That’s all. Something relatively straightforward for any of us – from youngest to the oldest. No great theological complications…something to which we can all make a contribution.

      ‘He’ – would love it, of course!

    • nick.gotts

      nor do I judge the men of the past by our own modern ideas of justice.

      Hmm, I thought it was us atheists who were supposed to be moral relativists!

      As for theocracy, what is it but the reign of Jesus Christ in governance
      and law?

      The rule of arrogant, violent bigots like John Knox.

  • John Haggerty

    Dear Malendfeminist, your ideas are perfectly reasonable, viable and attractive. I have no quarrel with them on one level. They would go down well in my native country, Scotland, which is now in a post-Christian phase. One of the good things about secular, post-Christian society is in its openness in dealing with emotional pain.

  • John Haggerty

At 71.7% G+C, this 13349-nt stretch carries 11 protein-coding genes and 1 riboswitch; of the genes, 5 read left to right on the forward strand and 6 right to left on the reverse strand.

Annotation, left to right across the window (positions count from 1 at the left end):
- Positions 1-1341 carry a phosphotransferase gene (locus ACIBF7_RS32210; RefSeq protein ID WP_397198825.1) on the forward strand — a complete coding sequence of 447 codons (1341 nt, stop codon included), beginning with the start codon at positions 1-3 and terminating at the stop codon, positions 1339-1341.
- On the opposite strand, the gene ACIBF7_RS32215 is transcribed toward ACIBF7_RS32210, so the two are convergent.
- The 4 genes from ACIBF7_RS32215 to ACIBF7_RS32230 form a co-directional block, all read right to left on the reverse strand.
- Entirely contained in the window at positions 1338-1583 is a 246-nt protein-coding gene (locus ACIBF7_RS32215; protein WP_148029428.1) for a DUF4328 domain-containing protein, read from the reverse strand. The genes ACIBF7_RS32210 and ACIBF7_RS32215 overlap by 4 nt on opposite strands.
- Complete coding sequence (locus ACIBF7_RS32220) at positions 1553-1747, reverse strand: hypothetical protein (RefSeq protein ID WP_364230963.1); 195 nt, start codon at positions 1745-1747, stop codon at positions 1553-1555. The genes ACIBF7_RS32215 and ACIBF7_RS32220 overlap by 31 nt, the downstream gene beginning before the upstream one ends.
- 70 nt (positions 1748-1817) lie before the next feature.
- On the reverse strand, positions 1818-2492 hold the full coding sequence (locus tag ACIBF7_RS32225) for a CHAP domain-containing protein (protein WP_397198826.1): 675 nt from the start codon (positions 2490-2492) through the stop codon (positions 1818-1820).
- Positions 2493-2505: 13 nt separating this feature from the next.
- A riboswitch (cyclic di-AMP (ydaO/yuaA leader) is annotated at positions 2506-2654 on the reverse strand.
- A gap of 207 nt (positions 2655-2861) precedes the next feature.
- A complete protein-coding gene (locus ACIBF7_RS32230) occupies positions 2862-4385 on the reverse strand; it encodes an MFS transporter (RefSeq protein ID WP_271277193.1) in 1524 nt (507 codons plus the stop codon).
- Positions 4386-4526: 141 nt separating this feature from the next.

Sorry, I was cut off behaviour I had finished. I was saying that our modern way of dealing with emotional pain can be very effective. Feminism has enabled women to talk about abuse, sexual, physical and emotional. But here is your difficulty, Malenfeminist. Sin and sin alone gets to the root of the problem. The sin of governments, institutions, international corporations. The sin of the ordinary man and woman. Don Cupitt can’t get away from Jesus of Nazareth any more than I can. But he can only deal with half of Jesus. He tears Jesus away from Judaism, away from a holy God who cannot look on sin. Cupitt does two things, both underhand. First, he removes Jesus from his eminence as Saviour, Lord and King. Two, he persuades his readers that we theological ‘realists’ are kidding ourselves. We can’t really believe in the God of the Old Testament and in the supernatural Jesus of the New, can we? Yes, we can. We go out into the streets of our cities and towns. We tell people that Jesus died for our sins. (We are the ones who meet the broken people, not the Sea of Faith crowd.) He who had no sin was punished in HIS flesh for MY sins. The world has as much need of a Saviour in the 21st Century as it had in the first century. Read some serious systematic theology, Malenfeminist, before you go extolling Mr Cupitt. He has nothing to say. He is a bitter old man pouring out his bile on we evangelicals. Reads THE FAITH ONCE ENTRUSTED TO THE SAINTS? by Geoffrey Grogan, former principal of Glasgow Bible College. (The question mark is in the book’s title. Grogan was a scholar and an evangelical and an intellectual. He knew the DNA of the Bible. And in the words of Francis Schaeffer, he knew the ‘lost-ness’ of modern man living in a godless universe. Thanks.